My company is currently developing a commercial software for our clients (it will be offered both under a commercial license for SaaS and also a binary for on-site private network usage). This software uses 4 Unmodified (as-is) GPL and AGPL licensed Open-Source Software components internally. My question:
If we include the GPL License details of these 4 open-source components and also indicate explicitly the location of the open-source codebase on github, is that enough for us to legally commercialize our software? Is it as simple as dropping the GPL licenses in the right folder such as "LICENSE" folder?
It's not entirely clear if we are "legally" and "morally" covered. It's important to know that we will be taking full responsibility and providing support on issues/breaking changes (including the ones that occur within the open-source software - of course through community help and the owners of the open-source software). We will also give credits wherever due to the open-source projects and their owners "explicitly". is that enough?
What is the "best-practice" for commercial vendors who build their offering on top of Open-Source software?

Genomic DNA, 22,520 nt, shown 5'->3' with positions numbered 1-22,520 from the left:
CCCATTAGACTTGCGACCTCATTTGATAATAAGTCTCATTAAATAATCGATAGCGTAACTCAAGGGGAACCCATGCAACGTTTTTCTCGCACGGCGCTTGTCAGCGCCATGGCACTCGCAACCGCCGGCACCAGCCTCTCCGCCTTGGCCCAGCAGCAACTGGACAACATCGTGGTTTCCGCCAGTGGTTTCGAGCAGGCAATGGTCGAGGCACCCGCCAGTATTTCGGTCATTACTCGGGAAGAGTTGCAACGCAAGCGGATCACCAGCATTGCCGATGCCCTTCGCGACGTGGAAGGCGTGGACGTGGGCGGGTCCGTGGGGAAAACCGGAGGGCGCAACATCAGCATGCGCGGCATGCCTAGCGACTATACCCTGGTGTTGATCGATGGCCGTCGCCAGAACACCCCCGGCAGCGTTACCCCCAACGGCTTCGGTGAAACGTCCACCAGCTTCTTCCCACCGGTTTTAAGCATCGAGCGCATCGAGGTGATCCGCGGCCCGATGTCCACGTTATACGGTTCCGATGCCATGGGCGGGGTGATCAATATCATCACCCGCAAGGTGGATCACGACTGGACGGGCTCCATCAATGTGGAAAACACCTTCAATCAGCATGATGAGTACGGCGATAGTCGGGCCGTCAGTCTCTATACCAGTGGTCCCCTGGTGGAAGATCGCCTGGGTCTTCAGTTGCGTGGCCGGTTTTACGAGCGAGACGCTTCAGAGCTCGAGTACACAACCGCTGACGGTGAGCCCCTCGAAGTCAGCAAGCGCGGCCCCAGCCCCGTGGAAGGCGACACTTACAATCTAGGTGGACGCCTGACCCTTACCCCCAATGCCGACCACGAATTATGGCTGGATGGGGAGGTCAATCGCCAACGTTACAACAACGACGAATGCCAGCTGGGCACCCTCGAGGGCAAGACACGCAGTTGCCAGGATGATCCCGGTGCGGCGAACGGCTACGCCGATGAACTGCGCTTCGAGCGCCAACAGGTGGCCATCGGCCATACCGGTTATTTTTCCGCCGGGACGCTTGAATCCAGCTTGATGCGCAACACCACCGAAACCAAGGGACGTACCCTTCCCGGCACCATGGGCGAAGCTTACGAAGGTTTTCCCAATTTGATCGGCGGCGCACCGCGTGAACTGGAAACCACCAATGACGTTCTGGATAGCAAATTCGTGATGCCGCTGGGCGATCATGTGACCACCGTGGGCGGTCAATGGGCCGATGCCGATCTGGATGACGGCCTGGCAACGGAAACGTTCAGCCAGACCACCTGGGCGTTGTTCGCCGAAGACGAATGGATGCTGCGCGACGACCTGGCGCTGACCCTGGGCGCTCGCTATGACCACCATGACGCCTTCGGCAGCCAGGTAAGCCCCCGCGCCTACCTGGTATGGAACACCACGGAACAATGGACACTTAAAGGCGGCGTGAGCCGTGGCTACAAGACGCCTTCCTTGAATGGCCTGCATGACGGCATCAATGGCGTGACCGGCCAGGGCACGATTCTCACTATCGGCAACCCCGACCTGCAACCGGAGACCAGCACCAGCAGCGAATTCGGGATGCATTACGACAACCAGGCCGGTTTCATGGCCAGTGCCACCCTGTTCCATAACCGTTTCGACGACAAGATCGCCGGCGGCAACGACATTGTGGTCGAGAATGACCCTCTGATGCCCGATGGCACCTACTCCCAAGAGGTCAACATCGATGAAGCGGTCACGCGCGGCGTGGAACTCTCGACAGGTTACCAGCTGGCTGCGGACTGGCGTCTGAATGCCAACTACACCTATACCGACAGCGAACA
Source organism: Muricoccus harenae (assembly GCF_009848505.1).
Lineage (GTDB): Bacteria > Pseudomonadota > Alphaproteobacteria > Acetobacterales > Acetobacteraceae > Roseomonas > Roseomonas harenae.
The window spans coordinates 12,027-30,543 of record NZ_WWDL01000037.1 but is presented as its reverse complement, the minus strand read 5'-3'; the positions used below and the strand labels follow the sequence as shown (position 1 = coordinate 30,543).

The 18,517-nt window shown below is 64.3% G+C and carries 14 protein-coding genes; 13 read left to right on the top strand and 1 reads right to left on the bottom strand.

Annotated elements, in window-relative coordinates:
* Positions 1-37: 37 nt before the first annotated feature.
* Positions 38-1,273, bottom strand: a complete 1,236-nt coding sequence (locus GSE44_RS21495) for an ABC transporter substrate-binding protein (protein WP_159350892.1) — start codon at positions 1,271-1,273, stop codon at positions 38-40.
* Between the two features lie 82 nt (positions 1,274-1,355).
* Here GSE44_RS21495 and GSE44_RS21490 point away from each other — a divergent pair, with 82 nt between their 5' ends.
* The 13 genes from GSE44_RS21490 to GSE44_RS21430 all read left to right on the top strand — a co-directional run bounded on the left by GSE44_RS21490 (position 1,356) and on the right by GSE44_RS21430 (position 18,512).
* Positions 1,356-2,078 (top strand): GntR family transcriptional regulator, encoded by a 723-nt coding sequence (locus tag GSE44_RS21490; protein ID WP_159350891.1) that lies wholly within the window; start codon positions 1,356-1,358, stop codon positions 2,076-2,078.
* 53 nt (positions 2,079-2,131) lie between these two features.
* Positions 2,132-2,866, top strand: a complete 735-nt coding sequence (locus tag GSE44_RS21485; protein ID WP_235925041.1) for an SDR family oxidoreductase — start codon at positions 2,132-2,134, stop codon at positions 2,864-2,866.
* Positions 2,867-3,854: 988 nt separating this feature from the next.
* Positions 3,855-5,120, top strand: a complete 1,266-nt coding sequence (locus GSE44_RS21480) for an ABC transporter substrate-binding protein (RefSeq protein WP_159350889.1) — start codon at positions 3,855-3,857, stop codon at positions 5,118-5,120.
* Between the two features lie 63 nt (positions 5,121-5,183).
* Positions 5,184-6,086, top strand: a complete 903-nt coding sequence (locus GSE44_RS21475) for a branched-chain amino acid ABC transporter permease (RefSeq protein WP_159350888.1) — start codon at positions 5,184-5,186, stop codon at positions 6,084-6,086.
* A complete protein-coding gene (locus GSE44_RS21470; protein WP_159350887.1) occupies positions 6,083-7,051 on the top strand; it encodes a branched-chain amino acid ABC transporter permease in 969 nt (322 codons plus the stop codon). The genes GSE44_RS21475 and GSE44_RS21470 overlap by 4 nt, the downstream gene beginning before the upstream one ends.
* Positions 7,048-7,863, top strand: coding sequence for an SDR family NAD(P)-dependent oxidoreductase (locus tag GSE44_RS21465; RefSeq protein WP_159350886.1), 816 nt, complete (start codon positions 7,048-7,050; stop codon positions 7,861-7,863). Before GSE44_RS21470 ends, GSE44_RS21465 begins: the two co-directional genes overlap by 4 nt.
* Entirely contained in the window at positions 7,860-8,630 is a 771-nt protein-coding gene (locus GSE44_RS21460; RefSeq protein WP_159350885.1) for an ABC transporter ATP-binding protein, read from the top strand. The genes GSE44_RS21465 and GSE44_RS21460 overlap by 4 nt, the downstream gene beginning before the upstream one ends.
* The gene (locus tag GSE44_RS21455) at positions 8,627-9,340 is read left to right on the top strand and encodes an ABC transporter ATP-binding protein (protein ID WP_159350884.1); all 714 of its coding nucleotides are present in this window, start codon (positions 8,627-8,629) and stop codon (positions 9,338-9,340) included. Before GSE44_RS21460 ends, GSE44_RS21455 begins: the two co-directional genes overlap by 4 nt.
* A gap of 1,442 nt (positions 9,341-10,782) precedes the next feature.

Additional information (edited after a recent exchange of comments): Our SaaS software is composed of 4 components as listed below:
Component 1 (Open Source MIT licensed) - deployed as container on k8s "cluster-1"
Component 2 (Closed Source) - deployed as container on k8s "cluster-1"
Component 3 (Open Source GPL licensed) - open-source unmodified binary built on alpine image deployed as container on k8s "cluster-1"
Component 4 (Open Source AGPL licensed) - deployed as container on k8s "cluster-2"
Please note in the above detail that there are 2 K8s clusters involved (Cluster-1 and Cluster-2).
The Component 1 and 2 don't seem to be the problem here. However, Component 3 is a single binary deployed as a container in the same cluster as Component 1 and 2. Component 4 is an independently operating service that needs to be deployed on an independent k8s cluster.
Note: sources for Component 3 and 4 are "un-modified" and "sourced as-is" from their original location on github. They are, however, packaged as containers (following original instructions of the author/developer as mentioned in github).
So, each component is a different piece of software as mentioned above and exists or is managed or operated independently. Collectively they provide one SaaS offering.
Interactions (updated based on more comments):
Components 1, 2 and 3 all provide a REST interface
Component 1 is the only service that publicly exposes its REST endpoint. So, Component 2 and 3 are hidden from public access, but are proxied via Component 1
Component 4 exposes JDBC and https (as well as REST) interfaces. They remain open for authorized admins, operators, users to directly consume the service. Also note that: Component 4 interfaces are not meant for direct public consumption and therefore not exposed publicly, but more for intra-component integration and internal administration/management purposes.
Component 2 and 3 extensively interface with Component 4 via JDBC and REST